Defense Secretary Gates visits Fort Leavenworth, speaks at CGSC
Secretary of Defense Robert Gates listens to a question from a Command and General Staff College student during the question-and-answer period following his remarks May 7 at the Lewis and Clark Center, Fort Leavenworth, Kan.

FORT LEAVENWORTH, Kan. (May 13, 2010) - Intermediate-level military officers who have combat experience must use their experience to influence their branches as they enter leadership positions, the secretary of Defense told Command and General Staff College students May 7.

Robert Gates visited Kansas this month to talk with Intermediate Level Education students at CGSC, commemorate the 65th anniversary of the end of World War II in Europe at the Dwight D. Eisenhower Presidential Library in Abilene, and meet with military spouses at Fort Riley.

Gates told CGSC students that because they are some of the most heavily deployed and combat-tested groups of officers in military history, much of the success of the Army is based on them.

"You are the next generation of forged 'Iron Majors' going into operations or executive officer positions, some of the most important and pivotal jobs in the Army: charged with executing your commander's operational vision, mentoring the next generation of junior officers and applying lessons learned in the classroom and on the battlefield," Gates said.

He said their leadership duties are both upward and downward in the chain of command.

"Not to put too fine a point on it, but the fate of the entire organization will rest on your hard work and ability to forge a successful team," he said.

Gates said not all decisions made by the intermediate-level officers will be popular.

"You are certain to face situations where you must stand alone in making a difficult, unpopular decision; when you must challenge the opinion of superiors or tell them that you can't get the job done with the time and resources available; or when you will know that what superiors are telling the press or the Congress or the American people is inaccurate," he said.

Gates said the military needs to do a better job of working with its partners to control its Defense spending, but said in his speech to CGSC students that care for Soldiers and their families remains a vital part of the budget.

"The saying goes you recruit a Soldier, but you re-enlist a family," he said. "This year's Defense budget includes $9 billion for family support: child care, spousal services, and housing, among others."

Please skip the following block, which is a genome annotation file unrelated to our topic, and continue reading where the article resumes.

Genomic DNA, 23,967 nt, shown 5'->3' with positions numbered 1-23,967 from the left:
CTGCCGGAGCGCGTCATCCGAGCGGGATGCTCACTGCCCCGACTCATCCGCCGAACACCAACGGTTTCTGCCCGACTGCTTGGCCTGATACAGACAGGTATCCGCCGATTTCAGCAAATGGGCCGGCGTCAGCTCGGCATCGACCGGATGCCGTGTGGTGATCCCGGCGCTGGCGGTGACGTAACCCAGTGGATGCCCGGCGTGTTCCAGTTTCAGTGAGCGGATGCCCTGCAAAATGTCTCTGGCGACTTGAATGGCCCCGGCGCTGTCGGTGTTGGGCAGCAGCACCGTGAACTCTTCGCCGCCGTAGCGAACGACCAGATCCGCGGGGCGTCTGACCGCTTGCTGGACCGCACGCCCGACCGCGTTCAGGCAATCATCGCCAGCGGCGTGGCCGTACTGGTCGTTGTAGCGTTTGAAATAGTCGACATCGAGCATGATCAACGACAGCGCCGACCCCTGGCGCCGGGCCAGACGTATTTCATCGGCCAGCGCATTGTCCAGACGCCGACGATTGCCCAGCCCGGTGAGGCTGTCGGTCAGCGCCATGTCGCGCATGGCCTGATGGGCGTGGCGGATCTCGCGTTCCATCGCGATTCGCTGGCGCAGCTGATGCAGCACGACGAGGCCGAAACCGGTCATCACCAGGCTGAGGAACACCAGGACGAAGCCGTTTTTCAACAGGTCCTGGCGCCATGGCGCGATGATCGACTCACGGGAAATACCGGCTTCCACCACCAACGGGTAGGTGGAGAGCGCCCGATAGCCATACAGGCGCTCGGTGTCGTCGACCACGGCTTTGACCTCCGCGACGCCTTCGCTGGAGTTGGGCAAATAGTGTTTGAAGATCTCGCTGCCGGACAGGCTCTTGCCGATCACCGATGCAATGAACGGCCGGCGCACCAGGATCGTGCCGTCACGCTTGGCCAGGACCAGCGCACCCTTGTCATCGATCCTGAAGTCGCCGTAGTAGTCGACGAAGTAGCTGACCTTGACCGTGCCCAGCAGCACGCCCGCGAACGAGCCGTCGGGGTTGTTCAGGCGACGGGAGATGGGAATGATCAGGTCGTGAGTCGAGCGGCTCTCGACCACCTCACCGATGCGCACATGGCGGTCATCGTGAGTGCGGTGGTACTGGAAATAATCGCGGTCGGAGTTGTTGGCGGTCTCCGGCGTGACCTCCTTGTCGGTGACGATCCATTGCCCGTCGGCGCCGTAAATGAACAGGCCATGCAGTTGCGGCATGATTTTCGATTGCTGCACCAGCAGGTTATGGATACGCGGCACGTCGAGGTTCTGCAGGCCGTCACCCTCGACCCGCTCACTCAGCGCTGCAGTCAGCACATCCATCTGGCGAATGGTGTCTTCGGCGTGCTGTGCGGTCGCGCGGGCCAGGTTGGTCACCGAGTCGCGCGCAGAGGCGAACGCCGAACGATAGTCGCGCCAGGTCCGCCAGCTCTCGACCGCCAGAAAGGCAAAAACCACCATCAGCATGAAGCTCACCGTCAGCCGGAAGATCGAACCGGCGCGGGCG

Gates said the Department of Defense has also shifted funding for family support programs from supplemental war requests to the base budget so the programs won't go away when wars end.

Gates mentioned several Fort Leavenworth organizations by name - the Combined Arms Center, the Center for Army Lessons Learned and Military Review - and highlighted their importance. CAC has become the intellectual center of gravity, adapting quickly to the latest technologies and information, he said. CALL is using warfighting lessons of the past to give Soldiers guidance on future warfare. Military Review allows officers to criticize the institution or methods of conducting business.

"I believe this is a sign of institutional vitality, health and strength," Gates said. "I encourage you to take on the mantle of fearless, thoughtful, but loyal dissent whenever the situation calls for it."

Students said they were pleased Gates took time out of his busy schedule to meet with them.

"I saw a lighter side of Secretary Gates," said Marine Maj. Richard Donnelly, ILE class 2010-01. "The only time I've seen him in the past is on Sunday morning talk shows, news interviews."

In a question and answer session, Gates talked about the importance of professional military education institutions, the need to reinstate many of the functions of the U.S. Department of State and a need to closely examine the role of the Marine Corps. Gates indicated that a force that moves on land might be less suited to the Navy and more suited to the Army, but stopped short of defining a specific future role for the Marines.

Donnelly and his classmate, Marine Maj. Art Houghtby, also in 2010-01, said they've heard their branch questioned before. They were glad to hear that Gates is talking with military leadership to determine the Marines' role.

"This is nothing new for the Marine Corps," Donnelly said.

"People are always questioning their purpose. We've always been an expeditionary force, whether we're coming from the sea or not," he said.

Page last updated Fri July 22nd, 2011 at 12:16